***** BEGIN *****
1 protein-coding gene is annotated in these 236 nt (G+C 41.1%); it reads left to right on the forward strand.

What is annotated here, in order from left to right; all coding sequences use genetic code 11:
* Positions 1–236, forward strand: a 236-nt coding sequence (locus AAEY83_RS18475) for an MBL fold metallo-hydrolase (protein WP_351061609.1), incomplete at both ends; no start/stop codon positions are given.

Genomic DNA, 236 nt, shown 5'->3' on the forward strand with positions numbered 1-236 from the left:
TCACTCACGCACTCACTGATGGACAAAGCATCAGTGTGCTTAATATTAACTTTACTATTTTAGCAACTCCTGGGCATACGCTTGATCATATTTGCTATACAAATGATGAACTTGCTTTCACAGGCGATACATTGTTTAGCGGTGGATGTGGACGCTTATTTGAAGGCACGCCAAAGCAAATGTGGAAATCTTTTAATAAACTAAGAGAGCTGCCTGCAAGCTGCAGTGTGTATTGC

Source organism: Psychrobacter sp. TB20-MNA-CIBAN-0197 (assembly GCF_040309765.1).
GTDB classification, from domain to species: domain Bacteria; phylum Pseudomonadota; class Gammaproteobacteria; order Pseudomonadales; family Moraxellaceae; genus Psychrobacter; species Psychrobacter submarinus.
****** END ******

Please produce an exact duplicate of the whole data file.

1 protein-coding gene is annotated in these 236 nt (G+C 41.1%); it reads left to right on the forward strand.

What is annotated here, in order from left to right; all coding sequences use genetic code 11:
* Positions 1–236, forward strand: a 236-nt coding sequence (locus AAEY83_RS18475) for an MBL fold metallo-hydrolase (protein WP_351061609.1), incomplete at both ends; no start/stop codon positions are given.

Genomic DNA, 236 nt, shown 5'->3' on the forward strand with positions numbered 1-236 from the left:
TCACTCACGCACTCACTGATGGACAAAGCATCAGTGTGCTTAATATTAACTTTACTATTTTAGCAACTCCTGGGCATACGCTTGATCATATTTGCTATACAAATGATGAACTTGCTTTCACAGGCGATACATTGTTTAGCGGTGGATGTGGACGCTTATTTGAAGGCACGCCAAAGCAAATGTGGAAATCTTTTAATAAACTAAGAGAGCTGCCTGCAAGCTGCAGTGTGTATTGC

Source organism: Psychrobacter sp. TB20-MNA-CIBAN-0197 (assembly GCF_040309765.1).
GTDB classification, from domain to species: domain Bacteria; phylum Pseudomonadota; class Gammaproteobacteria; order Pseudomonadales; family Moraxellaceae; genus Psychrobacter; species Psychrobacter submarinus.